Saturday, April 04, 2009

Beards, Burqas, and Bias: Search for clarity

Shamnad’s and my posts have elicited quite a few comments, which explain (and also fail to explain) some facets of Indian secularism. Here, I wish to confine myself to some of the seemingly intractable issues, which our discussion has led to so far.

1. Shamnad’s major problem arises from the fact that he believes that the school was quite correct in seeking to impose uniformity in facial appearance on the students, by restricting the action of growing beards. Here, I find that he suffers from a major inconsistency. Does he accept that growing beard is a practice and a belief genuinely and conscientiously held by the Muslims? Personal views and reactions are irrelevant. If the belief is genuinely and conscientiously held it attracts the protection of Art. 25 but subject,of course, to the
inhibitions contained therein.

The anguish expressed by Shamnad and many Muslims over Justice Katju’s observations- even when they agree that the school may be legally correct in imposing such a rule on Salim – shows that growing beard is a belief genuinely and conscientiously held by them, and equating it with Talibanisation is nothing but an insult to Islam.

In her column in HT today, Burkha Dutt quotes Rahul Singh to suggest that turban is much more central to the religious identity of Sikhs than the beard is to the identity of Muslims. She admits that she was confused on this issue. She and Rahul Singh only need to read the SC judgment in the Bijoe Emmanuel case.

The test for Article 25(1) protection is whether a belief is genuinely and conscientiously held. It need not be central to the religious identity of a community, in the sense many people actually practice it. Rahul Singh, in Burkha Dutt’s programme The Buck Stops Here was actually challenging a Muslim cleric whether all the Muslim rulers in the world grew beard. If the answer is negative, then he would suggest it is not central to Islam. Legally, Rahul Singh is wrong, because the SC’s test is different. This also partly answers Tarunabh’s query in the comments section of my first post, wherein he asks whether the test has to be what the individual claims, or what the religious texts lay down. Though Tarunabh sympathises with the former, the law, he suggests, might support the latter. In my view, religious texts may be silent on the question, and it should be left to the community as such. In this case, the Muslim Personal Law Board apparently believes that growing beard is essential to Islam, as evident from its protests against Justice Katju’s observations.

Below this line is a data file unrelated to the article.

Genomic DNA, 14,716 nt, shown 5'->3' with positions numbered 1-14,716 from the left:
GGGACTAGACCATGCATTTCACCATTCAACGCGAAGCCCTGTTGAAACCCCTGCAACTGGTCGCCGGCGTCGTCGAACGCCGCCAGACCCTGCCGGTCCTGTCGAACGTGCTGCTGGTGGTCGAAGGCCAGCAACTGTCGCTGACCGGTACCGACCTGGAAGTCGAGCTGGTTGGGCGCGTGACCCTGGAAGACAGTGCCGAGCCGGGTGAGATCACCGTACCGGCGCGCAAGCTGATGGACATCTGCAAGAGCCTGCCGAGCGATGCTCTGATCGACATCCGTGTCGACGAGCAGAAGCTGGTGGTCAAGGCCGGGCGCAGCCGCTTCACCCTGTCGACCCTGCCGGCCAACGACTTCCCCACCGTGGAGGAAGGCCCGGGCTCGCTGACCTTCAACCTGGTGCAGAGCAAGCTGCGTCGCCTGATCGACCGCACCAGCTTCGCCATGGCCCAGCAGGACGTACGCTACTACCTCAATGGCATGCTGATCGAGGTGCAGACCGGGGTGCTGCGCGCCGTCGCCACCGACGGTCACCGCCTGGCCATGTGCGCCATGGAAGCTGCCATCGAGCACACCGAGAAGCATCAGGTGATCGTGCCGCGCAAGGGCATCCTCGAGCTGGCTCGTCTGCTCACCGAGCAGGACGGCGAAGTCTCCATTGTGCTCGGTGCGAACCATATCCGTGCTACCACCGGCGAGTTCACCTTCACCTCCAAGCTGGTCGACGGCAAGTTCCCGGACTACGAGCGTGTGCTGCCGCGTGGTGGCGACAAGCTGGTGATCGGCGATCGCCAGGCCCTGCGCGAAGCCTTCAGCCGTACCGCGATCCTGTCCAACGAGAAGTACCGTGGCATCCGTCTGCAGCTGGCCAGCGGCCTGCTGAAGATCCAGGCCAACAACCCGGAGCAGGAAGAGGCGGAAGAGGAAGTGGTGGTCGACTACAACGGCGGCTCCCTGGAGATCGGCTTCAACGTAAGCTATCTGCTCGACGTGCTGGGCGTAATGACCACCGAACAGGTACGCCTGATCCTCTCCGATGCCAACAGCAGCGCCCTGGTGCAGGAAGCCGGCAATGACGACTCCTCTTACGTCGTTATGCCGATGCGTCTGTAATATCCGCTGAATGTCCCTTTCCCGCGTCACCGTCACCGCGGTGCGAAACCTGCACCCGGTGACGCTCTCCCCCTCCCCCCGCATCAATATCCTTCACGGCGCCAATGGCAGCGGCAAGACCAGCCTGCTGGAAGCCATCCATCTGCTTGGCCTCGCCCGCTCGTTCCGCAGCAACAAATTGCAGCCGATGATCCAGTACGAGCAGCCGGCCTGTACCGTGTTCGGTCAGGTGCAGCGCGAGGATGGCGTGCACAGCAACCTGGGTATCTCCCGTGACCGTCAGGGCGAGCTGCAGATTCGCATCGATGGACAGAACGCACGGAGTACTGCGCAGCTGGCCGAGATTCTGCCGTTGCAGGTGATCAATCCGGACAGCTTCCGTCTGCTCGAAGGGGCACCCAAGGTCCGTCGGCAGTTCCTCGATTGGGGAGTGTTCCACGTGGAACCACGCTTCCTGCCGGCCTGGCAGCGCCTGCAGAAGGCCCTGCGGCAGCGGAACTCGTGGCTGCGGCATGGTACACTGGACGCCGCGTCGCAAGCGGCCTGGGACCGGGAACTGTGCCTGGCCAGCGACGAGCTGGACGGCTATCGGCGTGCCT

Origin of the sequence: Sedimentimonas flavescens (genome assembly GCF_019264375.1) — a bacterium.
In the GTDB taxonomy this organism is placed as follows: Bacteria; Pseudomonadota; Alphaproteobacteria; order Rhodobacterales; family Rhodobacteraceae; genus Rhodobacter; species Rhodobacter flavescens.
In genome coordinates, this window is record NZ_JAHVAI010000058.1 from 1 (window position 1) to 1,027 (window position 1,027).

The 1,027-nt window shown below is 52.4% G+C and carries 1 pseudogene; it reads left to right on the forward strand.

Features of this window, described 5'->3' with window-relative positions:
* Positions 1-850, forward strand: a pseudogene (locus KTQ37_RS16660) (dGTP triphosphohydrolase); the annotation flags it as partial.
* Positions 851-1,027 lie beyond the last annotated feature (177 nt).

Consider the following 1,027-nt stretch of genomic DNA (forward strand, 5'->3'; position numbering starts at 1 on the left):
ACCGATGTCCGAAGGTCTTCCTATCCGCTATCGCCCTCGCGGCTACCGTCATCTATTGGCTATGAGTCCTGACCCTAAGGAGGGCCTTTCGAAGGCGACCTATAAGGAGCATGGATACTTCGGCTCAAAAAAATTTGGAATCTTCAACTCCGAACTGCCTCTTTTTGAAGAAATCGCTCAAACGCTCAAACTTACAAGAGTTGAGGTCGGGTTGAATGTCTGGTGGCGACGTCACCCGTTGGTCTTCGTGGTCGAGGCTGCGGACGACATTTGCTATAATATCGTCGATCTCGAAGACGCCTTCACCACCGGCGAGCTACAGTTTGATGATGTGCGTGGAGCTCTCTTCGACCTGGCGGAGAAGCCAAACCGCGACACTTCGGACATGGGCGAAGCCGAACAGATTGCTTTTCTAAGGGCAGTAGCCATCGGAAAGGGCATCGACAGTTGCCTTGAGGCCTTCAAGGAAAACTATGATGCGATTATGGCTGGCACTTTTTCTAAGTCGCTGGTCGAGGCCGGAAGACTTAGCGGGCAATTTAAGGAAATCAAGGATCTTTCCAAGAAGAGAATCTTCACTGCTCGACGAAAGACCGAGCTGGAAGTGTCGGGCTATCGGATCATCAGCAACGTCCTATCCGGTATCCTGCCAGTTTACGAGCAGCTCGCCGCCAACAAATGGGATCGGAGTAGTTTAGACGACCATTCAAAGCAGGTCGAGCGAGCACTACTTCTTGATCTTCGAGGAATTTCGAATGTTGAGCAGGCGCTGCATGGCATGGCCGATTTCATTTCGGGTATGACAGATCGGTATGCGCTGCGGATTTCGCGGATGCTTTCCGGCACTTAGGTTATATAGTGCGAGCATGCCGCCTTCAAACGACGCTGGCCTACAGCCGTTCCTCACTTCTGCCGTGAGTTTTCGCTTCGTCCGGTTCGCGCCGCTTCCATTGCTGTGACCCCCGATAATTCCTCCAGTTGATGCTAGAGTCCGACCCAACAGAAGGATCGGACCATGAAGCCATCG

2. Let me come to Art.30 protection. Shamnad apparently believes that the school enjoys Art.30 protection, and therefore, can override Art.25. That is, even if he believes that growing beard is essential to Islam, the student has to choose some other school which permits the practice, because the school which restricts it does so under Art.30. Now, let me turn around this argument a bit. Art.30 is also for linguistic minorities. Supposing a school, being run by a linguistic minority, in order to protect its culture, imposes a uniformity that all men students must wear dhotis, or all female students must have kumkum on their forehead. Obviously, these are unrelatable to the educational objectives of the school, and therefore, would come under aspects of maladministration.

I am unable to understand that imposing uniformity of the sorts which the school has done in the case of Salim advances the educational objectives. Why should all the students look alike in terms of physical appearance? After all, the school is a microcosm of society. If in the society outside the school, all depictions of physical diversity are permitted, why should the school seek to see artificial uniformity within it. On the contrary, encouraging such diversity in appearances of students would inculcate the feeling among them that diversity is a fact of life.

I can understand if the school insists on uniform dress, or a particular dress code, to maintain discipline, and to avoid feelings of inequality among the young students. After all, similar restrictions on growing beard may be unheard of in higher educational institutions, and the students ought to be prepared for that. Can anyone cite any reason to relate restriction on growing beard of a school student with the educational objectives of the school? If it cannot be relatable, then it has to be an instance of maladministration. The test for `administration' (in contrast to maladministration) is not whether the school seeks uniformity, but whether the rule which the school seeks to impose on the students uniformly is relatable to some educational objectives.

3. Can Art.30 be used to override other rights guaranteed in Part III? Although Art.25 begins saying that it is subject to other provisions in Part III, the very language of Art.30 would suggest that if it is used to override other rights in Part III without sufficient justification, then it will be construed as an instance of maladministration, and disentitled to Art.30 protection. The words “establish and administer” in Art.30 only emphasise autonomy of such institutions from governmental interference, and cannot be stretched to mean some sort of licence to decimate other rights in Part III, which, including Article 30, exist independently of the State. There is an essential difference between State’s duty to enforce these rights, and state’s interference for the purpose of Art.30. State has a right or a duty to enforce Art.30 also, but this obligation of the State cannot be construed as interference which curtails the autonomy of institutions protected by Art.30.
Post a Comment